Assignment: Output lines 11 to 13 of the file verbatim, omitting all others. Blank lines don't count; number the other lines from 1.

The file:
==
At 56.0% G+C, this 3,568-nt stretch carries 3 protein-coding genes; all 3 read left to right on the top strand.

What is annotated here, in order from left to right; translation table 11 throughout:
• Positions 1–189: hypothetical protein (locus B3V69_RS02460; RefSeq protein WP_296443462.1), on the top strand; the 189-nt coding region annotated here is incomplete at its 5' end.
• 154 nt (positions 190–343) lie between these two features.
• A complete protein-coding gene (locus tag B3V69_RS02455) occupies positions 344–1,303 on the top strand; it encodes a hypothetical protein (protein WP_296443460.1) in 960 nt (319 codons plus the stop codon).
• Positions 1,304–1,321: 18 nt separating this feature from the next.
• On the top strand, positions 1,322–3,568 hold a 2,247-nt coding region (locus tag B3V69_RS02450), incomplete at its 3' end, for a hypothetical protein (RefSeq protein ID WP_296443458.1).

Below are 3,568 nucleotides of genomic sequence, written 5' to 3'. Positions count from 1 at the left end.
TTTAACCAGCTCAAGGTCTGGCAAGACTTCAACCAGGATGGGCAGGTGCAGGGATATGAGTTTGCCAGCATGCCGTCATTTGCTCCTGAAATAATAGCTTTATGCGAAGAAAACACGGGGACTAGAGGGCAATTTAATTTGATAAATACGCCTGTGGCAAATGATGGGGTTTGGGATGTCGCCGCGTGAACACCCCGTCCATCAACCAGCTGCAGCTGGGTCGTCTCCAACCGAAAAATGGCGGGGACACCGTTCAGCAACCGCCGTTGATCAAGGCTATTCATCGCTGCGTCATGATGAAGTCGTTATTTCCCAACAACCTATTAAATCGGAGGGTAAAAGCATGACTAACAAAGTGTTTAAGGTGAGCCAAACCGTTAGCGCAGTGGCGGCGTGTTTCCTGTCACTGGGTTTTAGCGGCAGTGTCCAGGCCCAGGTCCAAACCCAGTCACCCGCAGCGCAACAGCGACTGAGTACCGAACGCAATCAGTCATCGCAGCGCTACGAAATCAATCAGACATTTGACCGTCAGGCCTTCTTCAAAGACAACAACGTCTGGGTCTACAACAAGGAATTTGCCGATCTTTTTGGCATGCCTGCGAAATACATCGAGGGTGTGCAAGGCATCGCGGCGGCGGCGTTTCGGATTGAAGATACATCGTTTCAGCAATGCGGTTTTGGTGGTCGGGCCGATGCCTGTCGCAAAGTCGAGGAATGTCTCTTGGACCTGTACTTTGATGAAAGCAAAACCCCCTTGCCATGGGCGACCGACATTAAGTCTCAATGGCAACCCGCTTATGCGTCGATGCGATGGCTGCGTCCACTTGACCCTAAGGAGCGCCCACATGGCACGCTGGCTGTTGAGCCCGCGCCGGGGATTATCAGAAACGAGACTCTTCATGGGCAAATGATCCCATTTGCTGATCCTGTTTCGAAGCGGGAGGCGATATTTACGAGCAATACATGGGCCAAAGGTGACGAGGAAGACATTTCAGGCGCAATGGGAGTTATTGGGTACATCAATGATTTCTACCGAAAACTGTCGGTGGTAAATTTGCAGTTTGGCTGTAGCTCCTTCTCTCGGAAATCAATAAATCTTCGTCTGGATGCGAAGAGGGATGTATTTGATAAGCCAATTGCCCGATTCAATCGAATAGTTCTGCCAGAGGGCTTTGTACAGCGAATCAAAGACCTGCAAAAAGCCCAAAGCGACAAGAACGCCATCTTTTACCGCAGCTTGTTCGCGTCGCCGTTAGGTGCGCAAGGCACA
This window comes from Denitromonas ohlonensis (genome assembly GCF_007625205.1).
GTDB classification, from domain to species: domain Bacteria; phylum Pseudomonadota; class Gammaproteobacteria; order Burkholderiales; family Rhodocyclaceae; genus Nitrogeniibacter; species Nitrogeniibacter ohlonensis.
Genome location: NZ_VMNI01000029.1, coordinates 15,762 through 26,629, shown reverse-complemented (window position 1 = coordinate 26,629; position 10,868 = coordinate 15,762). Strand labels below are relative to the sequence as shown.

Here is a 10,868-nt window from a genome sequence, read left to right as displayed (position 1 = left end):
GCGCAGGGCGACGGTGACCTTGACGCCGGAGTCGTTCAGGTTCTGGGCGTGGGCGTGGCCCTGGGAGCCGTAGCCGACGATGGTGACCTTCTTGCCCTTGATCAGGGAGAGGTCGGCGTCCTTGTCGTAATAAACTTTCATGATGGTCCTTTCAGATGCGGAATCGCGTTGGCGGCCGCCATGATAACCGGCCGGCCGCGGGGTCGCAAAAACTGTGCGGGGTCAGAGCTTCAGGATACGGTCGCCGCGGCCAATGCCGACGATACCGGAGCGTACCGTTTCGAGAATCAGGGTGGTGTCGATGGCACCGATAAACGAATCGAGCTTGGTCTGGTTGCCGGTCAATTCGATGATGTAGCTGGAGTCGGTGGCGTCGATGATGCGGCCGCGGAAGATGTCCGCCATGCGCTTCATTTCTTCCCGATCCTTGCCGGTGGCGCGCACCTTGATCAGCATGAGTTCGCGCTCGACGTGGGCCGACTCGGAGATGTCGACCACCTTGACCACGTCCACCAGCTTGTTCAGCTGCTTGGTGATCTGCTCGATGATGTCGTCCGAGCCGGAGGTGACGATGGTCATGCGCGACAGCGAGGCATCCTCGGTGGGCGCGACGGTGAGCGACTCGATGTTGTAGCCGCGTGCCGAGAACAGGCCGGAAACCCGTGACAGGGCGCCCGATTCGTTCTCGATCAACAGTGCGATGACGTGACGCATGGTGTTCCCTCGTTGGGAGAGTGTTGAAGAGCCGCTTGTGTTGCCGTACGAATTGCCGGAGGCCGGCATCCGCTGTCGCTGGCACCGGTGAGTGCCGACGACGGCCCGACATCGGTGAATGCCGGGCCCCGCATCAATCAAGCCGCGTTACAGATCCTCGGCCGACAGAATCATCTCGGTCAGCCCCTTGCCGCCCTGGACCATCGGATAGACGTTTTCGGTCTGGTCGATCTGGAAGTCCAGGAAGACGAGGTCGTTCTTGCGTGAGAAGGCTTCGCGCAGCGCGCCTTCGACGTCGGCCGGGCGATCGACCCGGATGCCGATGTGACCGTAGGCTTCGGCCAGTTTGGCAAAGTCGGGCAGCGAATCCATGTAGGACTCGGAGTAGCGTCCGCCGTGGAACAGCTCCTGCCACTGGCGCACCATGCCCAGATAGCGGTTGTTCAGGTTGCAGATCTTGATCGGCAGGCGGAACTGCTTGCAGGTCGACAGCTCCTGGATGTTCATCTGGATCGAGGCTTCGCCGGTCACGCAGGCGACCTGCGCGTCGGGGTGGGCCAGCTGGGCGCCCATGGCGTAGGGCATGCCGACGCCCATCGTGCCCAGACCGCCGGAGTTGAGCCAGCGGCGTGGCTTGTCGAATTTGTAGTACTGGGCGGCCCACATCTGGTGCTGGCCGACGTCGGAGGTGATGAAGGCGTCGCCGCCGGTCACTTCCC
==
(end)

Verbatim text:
GTDB classification, from domain to species: domain Bacteria; phylum Pseudomonadota; class Gammaproteobacteria; order Burkholderiales; family Rhodocyclaceae; genus Nitrogeniibacter; species Nitrogeniibacter ohlonensis.
Genome location: NZ_VMNI01000029.1, coordinates 15,762 through 26,629, shown reverse-complemented (window position 1 = coordinate 26,629; position 10,868 = coordinate 15,762). Strand labels below are relative to the sequence as shown.

Here is a 10,868-nt window from a genome sequence, read left to right as displayed (position 1 = left end):